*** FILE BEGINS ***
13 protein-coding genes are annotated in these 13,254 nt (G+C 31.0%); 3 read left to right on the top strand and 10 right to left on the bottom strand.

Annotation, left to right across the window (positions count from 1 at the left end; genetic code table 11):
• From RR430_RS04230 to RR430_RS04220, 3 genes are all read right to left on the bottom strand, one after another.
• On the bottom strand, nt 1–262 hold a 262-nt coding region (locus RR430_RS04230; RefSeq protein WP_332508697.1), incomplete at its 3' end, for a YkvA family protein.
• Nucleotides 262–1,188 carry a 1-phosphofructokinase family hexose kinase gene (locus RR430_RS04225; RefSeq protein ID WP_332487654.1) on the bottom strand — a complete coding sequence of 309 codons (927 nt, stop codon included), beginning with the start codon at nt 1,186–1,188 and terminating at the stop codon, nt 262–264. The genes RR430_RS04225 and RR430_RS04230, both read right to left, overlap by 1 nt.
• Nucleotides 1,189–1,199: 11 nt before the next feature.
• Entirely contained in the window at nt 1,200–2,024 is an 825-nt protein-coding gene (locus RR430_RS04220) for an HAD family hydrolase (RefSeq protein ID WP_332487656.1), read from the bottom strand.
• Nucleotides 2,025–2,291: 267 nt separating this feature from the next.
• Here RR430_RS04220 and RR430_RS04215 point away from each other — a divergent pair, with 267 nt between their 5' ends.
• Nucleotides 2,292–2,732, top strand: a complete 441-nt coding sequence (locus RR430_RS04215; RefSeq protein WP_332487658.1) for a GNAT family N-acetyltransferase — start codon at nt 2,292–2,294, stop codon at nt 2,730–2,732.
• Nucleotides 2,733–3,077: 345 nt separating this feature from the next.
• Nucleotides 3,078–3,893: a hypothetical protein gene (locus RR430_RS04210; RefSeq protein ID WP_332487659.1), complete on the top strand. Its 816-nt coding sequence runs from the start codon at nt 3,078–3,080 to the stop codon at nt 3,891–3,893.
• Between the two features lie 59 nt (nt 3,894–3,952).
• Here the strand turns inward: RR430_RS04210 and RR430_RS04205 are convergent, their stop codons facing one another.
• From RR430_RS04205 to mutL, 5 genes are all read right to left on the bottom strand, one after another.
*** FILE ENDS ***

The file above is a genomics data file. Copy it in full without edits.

13 protein-coding genes are annotated in these 13,254 nt (G+C 31.0%); 3 read left to right on the top strand and 10 right to left on the bottom strand.

Annotation, left to right across the window (positions count from 1 at the left end; genetic code table 11):
• From RR430_RS04230 to RR430_RS04220, 3 genes are all read right to left on the bottom strand, one after another.
• On the bottom strand, nt 1–262 hold a 262-nt coding region (locus RR430_RS04230; RefSeq protein WP_332508697.1), incomplete at its 3' end, for a YkvA family protein.
• Nucleotides 262–1,188 carry a 1-phosphofructokinase family hexose kinase gene (locus RR430_RS04225; RefSeq protein ID WP_332487654.1) on the bottom strand — a complete coding sequence of 309 codons (927 nt, stop codon included), beginning with the start codon at nt 1,186–1,188 and terminating at the stop codon, nt 262–264. The genes RR430_RS04225 and RR430_RS04230, both read right to left, overlap by 1 nt.
• Nucleotides 1,189–1,199: 11 nt before the next feature.
• Entirely contained in the window at nt 1,200–2,024 is an 825-nt protein-coding gene (locus RR430_RS04220) for an HAD family hydrolase (RefSeq protein ID WP_332487656.1), read from the bottom strand.
• Nucleotides 2,025–2,291: 267 nt separating this feature from the next.
• Here RR430_RS04220 and RR430_RS04215 point away from each other — a divergent pair, with 267 nt between their 5' ends.
• Nucleotides 2,292–2,732, top strand: a complete 441-nt coding sequence (locus RR430_RS04215; RefSeq protein WP_332487658.1) for a GNAT family N-acetyltransferase — start codon at nt 2,292–2,294, stop codon at nt 2,730–2,732.
• Nucleotides 2,733–3,077: 345 nt separating this feature from the next.
• Nucleotides 3,078–3,893: a hypothetical protein gene (locus RR430_RS04210; RefSeq protein ID WP_332487659.1), complete on the top strand. Its 816-nt coding sequence runs from the start codon at nt 3,078–3,080 to the stop codon at nt 3,891–3,893.
• Between the two features lie 59 nt (nt 3,894–3,952).
• Here the strand turns inward: RR430_RS04210 and RR430_RS04205 are convergent, their stop codons facing one another.
• From RR430_RS04205 to mutL, 5 genes are all read right to left on the bottom strand, one after another.